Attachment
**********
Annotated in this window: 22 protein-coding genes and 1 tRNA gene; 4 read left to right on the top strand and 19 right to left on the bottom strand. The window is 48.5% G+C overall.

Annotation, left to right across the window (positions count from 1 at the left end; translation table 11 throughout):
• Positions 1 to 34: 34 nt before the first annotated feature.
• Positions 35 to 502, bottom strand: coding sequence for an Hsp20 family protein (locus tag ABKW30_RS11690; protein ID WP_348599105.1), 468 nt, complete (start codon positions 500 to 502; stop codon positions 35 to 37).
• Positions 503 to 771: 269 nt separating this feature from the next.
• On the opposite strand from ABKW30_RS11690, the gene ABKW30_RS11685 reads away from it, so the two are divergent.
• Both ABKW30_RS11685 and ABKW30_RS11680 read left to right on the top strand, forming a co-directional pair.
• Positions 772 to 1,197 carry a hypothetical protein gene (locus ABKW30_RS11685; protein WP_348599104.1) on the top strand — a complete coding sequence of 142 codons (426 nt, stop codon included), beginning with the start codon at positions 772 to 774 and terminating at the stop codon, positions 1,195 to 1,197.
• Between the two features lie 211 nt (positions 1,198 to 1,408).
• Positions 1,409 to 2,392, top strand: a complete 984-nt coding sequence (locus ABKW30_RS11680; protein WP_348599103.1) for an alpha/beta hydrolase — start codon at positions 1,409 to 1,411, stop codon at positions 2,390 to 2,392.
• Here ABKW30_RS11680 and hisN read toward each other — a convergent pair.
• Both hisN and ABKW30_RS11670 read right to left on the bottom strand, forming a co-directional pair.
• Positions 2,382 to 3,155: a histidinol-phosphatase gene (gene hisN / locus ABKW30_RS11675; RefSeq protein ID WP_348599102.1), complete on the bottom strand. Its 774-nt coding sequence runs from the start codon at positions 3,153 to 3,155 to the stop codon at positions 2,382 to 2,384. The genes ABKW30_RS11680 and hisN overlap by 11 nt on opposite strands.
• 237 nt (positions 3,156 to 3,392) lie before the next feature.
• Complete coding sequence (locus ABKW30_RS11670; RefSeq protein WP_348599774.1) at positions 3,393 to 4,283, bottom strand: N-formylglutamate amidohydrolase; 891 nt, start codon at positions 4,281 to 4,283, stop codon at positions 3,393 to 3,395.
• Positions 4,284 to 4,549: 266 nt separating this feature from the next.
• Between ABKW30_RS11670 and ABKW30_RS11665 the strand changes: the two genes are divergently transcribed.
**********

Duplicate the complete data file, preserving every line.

Annotated in this window: 22 protein-coding genes and 1 tRNA gene; 4 read left to right on the top strand and 19 right to left on the bottom strand. The window is 48.5% G+C overall.

Annotation, left to right across the window (positions count from 1 at the left end; translation table 11 throughout):
• Positions 1 to 34: 34 nt before the first annotated feature.
• Positions 35 to 502, bottom strand: coding sequence for an Hsp20 family protein (locus tag ABKW30_RS11690; protein ID WP_348599105.1), 468 nt, complete (start codon positions 500 to 502; stop codon positions 35 to 37).
• Positions 503 to 771: 269 nt separating this feature from the next.
• On the opposite strand from ABKW30_RS11690, the gene ABKW30_RS11685 reads away from it, so the two are divergent.
• Both ABKW30_RS11685 and ABKW30_RS11680 read left to right on the top strand, forming a co-directional pair.
• Positions 772 to 1,197 carry a hypothetical protein gene (locus ABKW30_RS11685; protein WP_348599104.1) on the top strand — a complete coding sequence of 142 codons (426 nt, stop codon included), beginning with the start codon at positions 772 to 774 and terminating at the stop codon, positions 1,195 to 1,197.
• Between the two features lie 211 nt (positions 1,198 to 1,408).
• Positions 1,409 to 2,392, top strand: a complete 984-nt coding sequence (locus ABKW30_RS11680; protein WP_348599103.1) for an alpha/beta hydrolase — start codon at positions 1,409 to 1,411, stop codon at positions 2,390 to 2,392.
• Here ABKW30_RS11680 and hisN read toward each other — a convergent pair.
• Both hisN and ABKW30_RS11670 read right to left on the bottom strand, forming a co-directional pair.
• Positions 2,382 to 3,155: a histidinol-phosphatase gene (gene hisN / locus ABKW30_RS11675; RefSeq protein ID WP_348599102.1), complete on the bottom strand. Its 774-nt coding sequence runs from the start codon at positions 3,153 to 3,155 to the stop codon at positions 2,382 to 2,384. The genes ABKW30_RS11680 and hisN overlap by 11 nt on opposite strands.
• 237 nt (positions 3,156 to 3,392) lie before the next feature.
• Complete coding sequence (locus ABKW30_RS11670; RefSeq protein WP_348599774.1) at positions 3,393 to 4,283, bottom strand: N-formylglutamate amidohydrolase; 891 nt, start codon at positions 4,281 to 4,283, stop codon at positions 3,393 to 3,395.
• Positions 4,284 to 4,549: 266 nt separating this feature from the next.
• Between ABKW30_RS11670 and ABKW30_RS11665 the strand changes: the two genes are divergently transcribed.